This essay illustrates the resurgence of falcons and modern falconry through the efforts of the Arabian world, led by the United Arab Emirates. It begins with wild Saker falcons high in the mountains of Mongolia then on to artificial nesting sites on the Mongolian Steppe sponsored by Abu Dhabi. 5000 artificial nesting sites have been created to make up for the lack of natural nesting sites. Mongolia also provides a window into the devastating effects of poorly designed power lines on raptors around the world.
The images move to captive-bred falconry in Scotland and talk about how the breeding of today’s superior falcon bloodlines has diminished the trade in wild- capture falcons by creating a predictable hybrid super-bird, the current standard for much of the Arab world of falconry. We see master breeder Howard Waller at work in the Scottish highlands as he breeds birds for Sheik Butti Maktoum in Dubai. We then move on to the U.A.E to meet Sheik Butti bin Maktoum, a master falconer in Dubai and one of the very first to fly captive-bred Gyr falcons.
The Sheik’s influence on the Arabian falconry world has been profound, changing thinking away from wild-capture birds to captive super-falcons. Amongst the modern methods, the ancient training techniques still survive today; early morning training sessions are the norm across the region. The bond between this father and his sons grows stronger through this process as falconry provides all the lessons for necessary for a meaningly and successful life.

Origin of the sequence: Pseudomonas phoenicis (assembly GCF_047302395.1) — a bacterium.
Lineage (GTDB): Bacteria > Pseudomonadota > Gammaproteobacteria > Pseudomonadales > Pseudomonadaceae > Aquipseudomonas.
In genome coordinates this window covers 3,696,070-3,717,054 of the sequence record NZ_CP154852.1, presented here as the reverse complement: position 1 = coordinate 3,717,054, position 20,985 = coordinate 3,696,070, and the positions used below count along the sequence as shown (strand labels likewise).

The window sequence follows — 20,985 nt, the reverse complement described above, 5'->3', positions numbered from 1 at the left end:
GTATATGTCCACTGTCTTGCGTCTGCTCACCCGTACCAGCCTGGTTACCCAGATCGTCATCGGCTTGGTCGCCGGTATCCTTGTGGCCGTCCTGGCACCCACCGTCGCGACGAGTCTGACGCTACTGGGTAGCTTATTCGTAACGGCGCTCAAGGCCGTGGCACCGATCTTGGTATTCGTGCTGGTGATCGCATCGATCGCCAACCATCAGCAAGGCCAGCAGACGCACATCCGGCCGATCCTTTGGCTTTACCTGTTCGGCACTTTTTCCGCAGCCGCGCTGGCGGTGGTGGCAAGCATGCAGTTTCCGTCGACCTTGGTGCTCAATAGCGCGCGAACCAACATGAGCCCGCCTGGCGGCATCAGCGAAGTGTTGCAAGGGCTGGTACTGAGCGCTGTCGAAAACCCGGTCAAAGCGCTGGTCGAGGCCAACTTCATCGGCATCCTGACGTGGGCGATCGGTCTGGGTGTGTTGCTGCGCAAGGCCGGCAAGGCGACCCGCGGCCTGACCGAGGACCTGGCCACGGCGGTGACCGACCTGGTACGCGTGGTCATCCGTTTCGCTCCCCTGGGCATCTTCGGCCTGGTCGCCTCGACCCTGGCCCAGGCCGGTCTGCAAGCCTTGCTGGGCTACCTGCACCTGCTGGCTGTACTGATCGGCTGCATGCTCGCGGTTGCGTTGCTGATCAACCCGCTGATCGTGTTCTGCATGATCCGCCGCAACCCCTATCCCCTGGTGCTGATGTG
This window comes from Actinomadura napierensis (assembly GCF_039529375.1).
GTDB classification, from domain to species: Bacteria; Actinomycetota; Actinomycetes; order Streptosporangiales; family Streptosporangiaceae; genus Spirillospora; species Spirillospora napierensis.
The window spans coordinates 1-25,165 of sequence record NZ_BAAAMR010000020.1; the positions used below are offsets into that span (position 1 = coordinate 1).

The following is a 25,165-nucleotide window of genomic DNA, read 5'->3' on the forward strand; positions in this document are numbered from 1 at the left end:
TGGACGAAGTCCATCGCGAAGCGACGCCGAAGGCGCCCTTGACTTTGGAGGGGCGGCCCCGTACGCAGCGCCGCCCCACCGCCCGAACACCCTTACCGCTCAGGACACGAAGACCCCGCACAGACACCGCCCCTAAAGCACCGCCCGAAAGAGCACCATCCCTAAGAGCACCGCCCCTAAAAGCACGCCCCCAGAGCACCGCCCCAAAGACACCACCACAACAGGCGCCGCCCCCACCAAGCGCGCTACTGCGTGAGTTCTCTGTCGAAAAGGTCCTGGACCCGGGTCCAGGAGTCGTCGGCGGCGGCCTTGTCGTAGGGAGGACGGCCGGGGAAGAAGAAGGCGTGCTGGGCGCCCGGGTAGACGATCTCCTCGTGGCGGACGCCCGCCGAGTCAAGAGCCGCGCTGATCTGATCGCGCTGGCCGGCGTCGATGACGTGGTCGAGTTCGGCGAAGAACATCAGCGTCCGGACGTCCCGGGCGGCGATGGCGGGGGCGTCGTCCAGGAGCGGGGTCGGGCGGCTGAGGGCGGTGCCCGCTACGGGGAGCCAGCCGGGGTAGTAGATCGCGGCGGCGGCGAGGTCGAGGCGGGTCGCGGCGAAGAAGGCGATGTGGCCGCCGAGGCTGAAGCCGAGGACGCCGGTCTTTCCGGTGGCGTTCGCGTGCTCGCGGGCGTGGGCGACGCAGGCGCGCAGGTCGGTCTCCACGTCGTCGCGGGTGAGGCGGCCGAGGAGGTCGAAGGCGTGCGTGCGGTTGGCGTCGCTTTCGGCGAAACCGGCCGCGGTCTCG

The Arab world sees Falconry as a direct line to the past and it has tremendous cultural significance. It’s a powerful discipline to train falcons for two hours every day before first light before the desert heat makes it prohibitive. These birds come from much colder climes and after training are returned to air-conditioned lodging. All this training culminates in falcons hunts across Asia. These days the hunts are done with a majority of captive-bred prey birds, in particular Houbara Bustards.